A complaint about a racist pamphlet that is derogatory toward Māori has been partly upheld by the Advertising Standards Authority, which says it must be removed from circulation.
The leaflet, titled One Treaty One Nation, was dropped in letterboxes in the Auckland suburb of Pt Chevalier in April. It called for the Waitangi Tribunal and Māori electorates and wards to be scrapped.
It claimed "the benefits of colonisation for Maoris, lifting them out of a violent Stone Age existence, far outweighed any negative consequences" and called for "an end to the stranglehold that one minority group has over the culture and life of a nation".
The pamphlet also said the "Maori people ceded sovereignty to Queen Victoria in 1840".
Pt Chev resident Emma Vere-Jones complained to the Advertising Standards Authority, saying the leaflet was racist and made misleading and false statements.
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Her complaint was partly upheld, with most of the board agreeing the reference to the supposed "benefits of colonisation" was likely to cause serious offence and thus breached the Advertising Standards Code.
The majority of the board said the statement was condescending and derogatory to Māori.
A minority disagreed, calling it an expression of political opinion.
References to one group having a "stranglehold" over the culture and life of a nation, and to the Māori people "[ceding] sovereignty to Queen Victoria" were found to be expressions of political opinion and did not reach the threshold to be considered offensive, the ASA said.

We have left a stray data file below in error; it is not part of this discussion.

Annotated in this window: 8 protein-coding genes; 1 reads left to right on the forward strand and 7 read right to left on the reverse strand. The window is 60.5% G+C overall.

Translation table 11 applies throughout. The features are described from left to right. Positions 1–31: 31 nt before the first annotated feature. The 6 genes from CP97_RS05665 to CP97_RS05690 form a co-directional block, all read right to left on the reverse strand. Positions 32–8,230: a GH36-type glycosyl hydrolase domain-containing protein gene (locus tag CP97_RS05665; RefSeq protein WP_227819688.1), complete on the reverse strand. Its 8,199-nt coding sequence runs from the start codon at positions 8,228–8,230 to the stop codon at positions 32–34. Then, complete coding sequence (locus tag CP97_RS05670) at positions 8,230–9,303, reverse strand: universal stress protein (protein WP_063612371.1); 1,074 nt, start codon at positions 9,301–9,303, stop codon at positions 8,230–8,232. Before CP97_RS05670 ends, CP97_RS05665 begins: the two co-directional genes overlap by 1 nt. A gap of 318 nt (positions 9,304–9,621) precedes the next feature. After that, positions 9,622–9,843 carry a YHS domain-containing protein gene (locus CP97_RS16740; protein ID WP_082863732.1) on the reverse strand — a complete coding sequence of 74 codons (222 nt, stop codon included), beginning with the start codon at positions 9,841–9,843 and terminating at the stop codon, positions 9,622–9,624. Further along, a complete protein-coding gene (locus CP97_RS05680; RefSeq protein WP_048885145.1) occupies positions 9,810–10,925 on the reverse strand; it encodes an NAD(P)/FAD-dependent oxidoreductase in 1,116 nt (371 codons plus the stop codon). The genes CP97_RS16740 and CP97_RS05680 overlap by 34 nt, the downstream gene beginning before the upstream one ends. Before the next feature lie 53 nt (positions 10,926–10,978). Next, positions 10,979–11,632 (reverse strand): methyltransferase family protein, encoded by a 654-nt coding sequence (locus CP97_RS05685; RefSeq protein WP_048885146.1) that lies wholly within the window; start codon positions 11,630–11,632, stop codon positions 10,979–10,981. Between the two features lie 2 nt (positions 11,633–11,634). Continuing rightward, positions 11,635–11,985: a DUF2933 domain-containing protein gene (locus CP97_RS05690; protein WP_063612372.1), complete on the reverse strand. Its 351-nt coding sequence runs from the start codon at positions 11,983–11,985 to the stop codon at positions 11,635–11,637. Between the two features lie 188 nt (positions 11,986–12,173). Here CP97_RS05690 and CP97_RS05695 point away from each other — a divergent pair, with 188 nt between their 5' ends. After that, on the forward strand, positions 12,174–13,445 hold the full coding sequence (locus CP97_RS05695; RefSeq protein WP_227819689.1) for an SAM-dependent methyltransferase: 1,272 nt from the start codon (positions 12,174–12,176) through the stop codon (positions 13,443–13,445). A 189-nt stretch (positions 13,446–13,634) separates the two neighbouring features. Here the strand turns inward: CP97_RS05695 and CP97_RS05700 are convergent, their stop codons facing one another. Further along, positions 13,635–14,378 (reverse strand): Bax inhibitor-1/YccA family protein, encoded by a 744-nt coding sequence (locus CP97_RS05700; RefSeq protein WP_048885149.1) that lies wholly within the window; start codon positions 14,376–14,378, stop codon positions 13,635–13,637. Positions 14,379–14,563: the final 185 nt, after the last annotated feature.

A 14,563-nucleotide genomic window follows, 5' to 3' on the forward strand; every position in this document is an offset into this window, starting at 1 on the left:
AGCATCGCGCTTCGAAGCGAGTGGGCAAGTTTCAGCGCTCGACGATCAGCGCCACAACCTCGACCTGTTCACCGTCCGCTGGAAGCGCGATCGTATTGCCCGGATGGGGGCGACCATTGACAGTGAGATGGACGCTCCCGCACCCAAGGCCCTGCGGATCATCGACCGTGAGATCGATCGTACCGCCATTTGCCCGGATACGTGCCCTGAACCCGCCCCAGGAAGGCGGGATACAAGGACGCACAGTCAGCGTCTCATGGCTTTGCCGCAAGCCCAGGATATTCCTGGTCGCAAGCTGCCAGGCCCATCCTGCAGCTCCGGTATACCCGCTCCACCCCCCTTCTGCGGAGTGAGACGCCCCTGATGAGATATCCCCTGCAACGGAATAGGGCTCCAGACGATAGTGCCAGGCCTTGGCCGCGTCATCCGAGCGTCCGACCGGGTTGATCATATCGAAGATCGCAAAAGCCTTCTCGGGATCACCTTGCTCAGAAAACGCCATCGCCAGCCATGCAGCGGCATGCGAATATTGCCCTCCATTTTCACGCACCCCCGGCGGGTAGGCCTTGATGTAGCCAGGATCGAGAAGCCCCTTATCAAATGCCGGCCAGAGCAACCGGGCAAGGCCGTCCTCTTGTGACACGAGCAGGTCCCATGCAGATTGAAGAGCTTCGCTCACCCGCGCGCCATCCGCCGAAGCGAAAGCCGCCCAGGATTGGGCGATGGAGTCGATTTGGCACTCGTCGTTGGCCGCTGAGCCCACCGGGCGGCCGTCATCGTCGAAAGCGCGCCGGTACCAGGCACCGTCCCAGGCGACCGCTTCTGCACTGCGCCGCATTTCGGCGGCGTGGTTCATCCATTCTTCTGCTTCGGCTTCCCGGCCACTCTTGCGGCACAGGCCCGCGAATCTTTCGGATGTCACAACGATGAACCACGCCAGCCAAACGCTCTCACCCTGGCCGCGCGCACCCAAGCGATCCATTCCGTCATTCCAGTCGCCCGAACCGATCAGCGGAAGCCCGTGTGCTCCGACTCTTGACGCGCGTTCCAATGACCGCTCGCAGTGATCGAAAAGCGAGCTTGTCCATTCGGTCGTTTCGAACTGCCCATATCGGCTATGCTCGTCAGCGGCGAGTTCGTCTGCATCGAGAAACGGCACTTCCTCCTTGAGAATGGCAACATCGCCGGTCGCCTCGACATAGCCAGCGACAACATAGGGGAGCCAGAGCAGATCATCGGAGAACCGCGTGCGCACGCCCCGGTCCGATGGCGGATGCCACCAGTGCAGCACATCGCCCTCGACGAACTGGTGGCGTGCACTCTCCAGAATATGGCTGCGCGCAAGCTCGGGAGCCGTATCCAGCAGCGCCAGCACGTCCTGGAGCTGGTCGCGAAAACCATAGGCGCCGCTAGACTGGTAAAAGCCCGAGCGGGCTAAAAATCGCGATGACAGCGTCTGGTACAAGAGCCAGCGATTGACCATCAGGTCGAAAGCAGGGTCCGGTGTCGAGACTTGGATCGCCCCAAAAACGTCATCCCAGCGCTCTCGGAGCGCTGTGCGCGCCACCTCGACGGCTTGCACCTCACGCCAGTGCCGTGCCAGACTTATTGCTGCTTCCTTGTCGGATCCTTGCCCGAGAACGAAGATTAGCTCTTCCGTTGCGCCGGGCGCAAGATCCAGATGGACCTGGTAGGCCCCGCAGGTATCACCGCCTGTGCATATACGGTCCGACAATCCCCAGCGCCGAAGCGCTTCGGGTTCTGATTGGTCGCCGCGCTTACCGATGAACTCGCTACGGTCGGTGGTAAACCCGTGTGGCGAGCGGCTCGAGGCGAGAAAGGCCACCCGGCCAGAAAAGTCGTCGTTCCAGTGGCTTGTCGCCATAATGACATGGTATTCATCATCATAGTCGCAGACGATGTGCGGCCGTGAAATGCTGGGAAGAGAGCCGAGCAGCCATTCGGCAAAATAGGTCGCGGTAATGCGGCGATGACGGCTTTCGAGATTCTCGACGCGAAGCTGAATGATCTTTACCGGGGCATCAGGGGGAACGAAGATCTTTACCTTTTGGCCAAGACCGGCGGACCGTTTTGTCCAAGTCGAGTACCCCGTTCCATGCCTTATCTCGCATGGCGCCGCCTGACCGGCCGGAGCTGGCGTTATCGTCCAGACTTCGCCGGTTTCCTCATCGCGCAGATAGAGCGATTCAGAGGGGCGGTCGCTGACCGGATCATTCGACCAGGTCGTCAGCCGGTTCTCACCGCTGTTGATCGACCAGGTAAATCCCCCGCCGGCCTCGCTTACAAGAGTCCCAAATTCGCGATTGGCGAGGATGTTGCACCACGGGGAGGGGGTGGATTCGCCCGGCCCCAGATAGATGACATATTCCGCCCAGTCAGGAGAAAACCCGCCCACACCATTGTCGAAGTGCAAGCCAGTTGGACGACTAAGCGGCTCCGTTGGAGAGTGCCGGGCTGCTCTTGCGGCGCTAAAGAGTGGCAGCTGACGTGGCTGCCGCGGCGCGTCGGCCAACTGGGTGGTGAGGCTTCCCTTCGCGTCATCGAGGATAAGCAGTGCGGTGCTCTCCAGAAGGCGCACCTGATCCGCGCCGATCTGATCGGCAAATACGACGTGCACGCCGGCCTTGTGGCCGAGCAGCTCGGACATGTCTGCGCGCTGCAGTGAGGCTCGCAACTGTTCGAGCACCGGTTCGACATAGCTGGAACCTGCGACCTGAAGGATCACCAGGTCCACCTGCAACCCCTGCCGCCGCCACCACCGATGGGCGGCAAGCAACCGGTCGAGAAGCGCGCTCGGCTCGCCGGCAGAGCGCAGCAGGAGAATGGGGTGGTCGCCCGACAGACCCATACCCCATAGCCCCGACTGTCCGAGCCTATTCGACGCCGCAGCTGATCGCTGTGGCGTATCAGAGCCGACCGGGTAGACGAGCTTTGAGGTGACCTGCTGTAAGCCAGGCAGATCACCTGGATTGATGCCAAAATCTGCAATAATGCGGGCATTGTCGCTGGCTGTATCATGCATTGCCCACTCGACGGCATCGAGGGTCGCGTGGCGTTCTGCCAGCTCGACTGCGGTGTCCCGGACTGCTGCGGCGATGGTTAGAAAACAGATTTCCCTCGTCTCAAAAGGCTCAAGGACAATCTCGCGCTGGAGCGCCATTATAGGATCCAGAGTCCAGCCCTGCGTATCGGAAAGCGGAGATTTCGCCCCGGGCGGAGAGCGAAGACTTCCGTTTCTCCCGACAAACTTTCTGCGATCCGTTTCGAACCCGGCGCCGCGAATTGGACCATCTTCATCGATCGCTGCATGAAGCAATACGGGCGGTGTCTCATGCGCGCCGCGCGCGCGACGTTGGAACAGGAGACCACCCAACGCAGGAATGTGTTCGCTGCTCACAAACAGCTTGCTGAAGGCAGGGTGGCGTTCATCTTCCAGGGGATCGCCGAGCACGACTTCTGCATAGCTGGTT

Overall the board found the leaflet breached the code because it was not socially responsible.
The pamphlet's creator, 1Law4All, had argued the pamphlet was not racist, and should not be considered advertising because it was not placed in the "media".
However, an updated version of the ASA's code says ads are any message controlled by an advertiser communicated with the intent to influence those to whom it is addressed.
The board agreed under that definition the pamphlet was an advertisement.
In 2017 the same leaflet was distributed in Wellington. Newshub reported at the time it was published by John McLean, who wrote the book One Treaty, One Nation.
In its just-released decision the ASA required the advertisement to be withdrawn.
In April Emma Vere-Jones told the Herald she had struggled to find the right avenue for a complaint.
Justice Minister Andrew Little told the Herald he felt the pamphlet was racist and its author was "an ignorant fool".
He believed the matter was one for the Human Rights Commission but the commission said its governing act limited what it could do.
Little is overseeing a review of hate speech law.